Just the two of us

Annabel Harrison speaks to the founder of new mental health clinic
The Soke, Maryam Meddin, and to one of her practitioners Daniel Burbidge, about relationships, intimacy and when to turn to the pros

Even though it’s a mental health and wellness centre, you won’t catch any of The Soke’s staff talking about ‘patients’. ‘We make a big point of not referring to anyone as a patient; we always refer to clients,’ says founder Maryam Meddin. ‘The person sitting opposite can feel as if the practitioner is on a pedestal, or passing judgement on their feelings and who they are as a person. We wanted to address that in every way possible.’

‘Every way possible’ led Meddin to founding The Soke. A varied career path – she previously ran a communications and branding agency and, in her youth, worked in a restaurant – brought her to the realisation that mental healthcare lacked a focus on service, and there was an imbalance in the relationship dynamic. ‘The minute people put their foot in a clinic, they’re made to feel like a patient, not a client. The Soke is a mental health service that brings the focus back to the client.’

As such, the Soke rips up the rule book about how such a clinic should look.

‘We wanted to create a space that was soft but not feminine; luxurious and comfortable,’ Meddin explains. ‘We are happy for people to bring their dogs. We don’t have a reception desk; we know exactly who’ll arrive at a certain time so they are greeted at the door by name.’ There’s a Client Services Director whose job is to keep clients happy and informed, and to answer their questions. ‘We are thinking from their perspective; when they leave the therapy room, they have questions beyond that conversation.’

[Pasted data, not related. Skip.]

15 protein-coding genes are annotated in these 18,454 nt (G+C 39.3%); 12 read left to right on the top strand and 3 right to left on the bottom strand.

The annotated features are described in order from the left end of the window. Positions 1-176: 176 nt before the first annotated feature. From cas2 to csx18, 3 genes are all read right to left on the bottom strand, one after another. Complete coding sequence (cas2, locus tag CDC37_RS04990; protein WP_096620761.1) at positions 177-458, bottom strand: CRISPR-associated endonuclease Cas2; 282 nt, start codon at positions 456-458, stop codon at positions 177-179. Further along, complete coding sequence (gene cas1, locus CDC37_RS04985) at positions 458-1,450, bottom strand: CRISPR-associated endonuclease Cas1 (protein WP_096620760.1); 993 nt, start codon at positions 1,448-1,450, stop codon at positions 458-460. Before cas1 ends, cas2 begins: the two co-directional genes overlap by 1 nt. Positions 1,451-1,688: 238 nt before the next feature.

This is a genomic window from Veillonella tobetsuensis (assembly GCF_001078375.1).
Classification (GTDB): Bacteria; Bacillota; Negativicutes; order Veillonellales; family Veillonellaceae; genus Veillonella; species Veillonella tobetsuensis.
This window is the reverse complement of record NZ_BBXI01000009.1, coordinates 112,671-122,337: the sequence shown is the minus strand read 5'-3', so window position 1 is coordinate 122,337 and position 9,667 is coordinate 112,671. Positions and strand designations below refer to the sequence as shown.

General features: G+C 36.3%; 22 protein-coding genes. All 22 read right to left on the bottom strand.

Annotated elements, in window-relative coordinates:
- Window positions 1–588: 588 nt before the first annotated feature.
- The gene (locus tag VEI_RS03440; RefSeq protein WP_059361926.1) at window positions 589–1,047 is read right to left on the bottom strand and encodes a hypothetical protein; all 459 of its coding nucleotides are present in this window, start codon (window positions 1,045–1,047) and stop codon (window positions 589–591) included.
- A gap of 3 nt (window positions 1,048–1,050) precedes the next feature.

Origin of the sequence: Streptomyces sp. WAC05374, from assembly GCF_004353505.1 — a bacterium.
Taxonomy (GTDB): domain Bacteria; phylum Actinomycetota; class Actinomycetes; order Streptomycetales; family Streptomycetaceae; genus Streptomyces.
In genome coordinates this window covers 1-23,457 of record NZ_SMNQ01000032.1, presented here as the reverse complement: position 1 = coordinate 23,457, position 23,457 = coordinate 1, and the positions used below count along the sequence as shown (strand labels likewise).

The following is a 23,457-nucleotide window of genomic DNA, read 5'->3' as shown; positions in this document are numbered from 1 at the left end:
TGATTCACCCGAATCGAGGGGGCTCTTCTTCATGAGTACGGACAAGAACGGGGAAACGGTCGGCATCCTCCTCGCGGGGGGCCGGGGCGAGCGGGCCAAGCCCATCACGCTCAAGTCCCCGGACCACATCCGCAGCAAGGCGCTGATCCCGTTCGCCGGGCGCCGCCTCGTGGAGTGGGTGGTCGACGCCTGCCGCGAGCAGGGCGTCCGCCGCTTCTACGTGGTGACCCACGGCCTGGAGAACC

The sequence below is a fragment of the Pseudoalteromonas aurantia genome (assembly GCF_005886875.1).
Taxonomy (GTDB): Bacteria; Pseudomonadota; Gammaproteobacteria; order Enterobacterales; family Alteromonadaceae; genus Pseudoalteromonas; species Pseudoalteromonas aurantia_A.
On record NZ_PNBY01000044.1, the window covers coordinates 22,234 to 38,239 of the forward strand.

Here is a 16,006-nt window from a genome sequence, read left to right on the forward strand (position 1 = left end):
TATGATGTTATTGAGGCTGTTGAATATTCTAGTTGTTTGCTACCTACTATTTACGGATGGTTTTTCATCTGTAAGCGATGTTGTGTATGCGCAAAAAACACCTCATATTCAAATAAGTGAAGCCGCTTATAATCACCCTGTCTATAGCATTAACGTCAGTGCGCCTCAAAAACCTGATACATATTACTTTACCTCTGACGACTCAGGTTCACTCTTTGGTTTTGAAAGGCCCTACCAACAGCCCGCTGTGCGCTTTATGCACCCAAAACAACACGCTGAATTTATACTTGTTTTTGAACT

When it comes to treatment, ‘There are no rules,’ says Meddin. ‘There’s nothing worse than saying, “You should meditate or go for a run,” because that might not be what works for you. Instead, we say: don’t feel you have to explain yourself, and find what works for you.’

We meet one of The Soke’s experts, Daniel Burbidge, to discuss
common relationship challenges…

As a psychodynamic psychotherapist, what is it that you do?

We are interested in what’s going on right now in relationships, but our focus is trying to make a link between your earlier upbringing, and how those two things might be causing problems. I am only interested in the past insofar as it has a bearing on what’s going on right now. Our earlier relationships form how we view our relationship in the present.

Is there always something that can be done to help a relationship that’s in difficulty?

We sometimes deal with people who have come to the decision they will have to separate but most relationships you can certainly think about and work together to try to make things better; to understand what’s feeding into a particular problem. It’s very common that one person is more resistant to the process; it’s almost inevitable. It’s often a wife who is bringing her partner to therapy – but not always the case. Identifying who is resistant and why can often be a very important part of the process.

What recurring issues do you see among couples?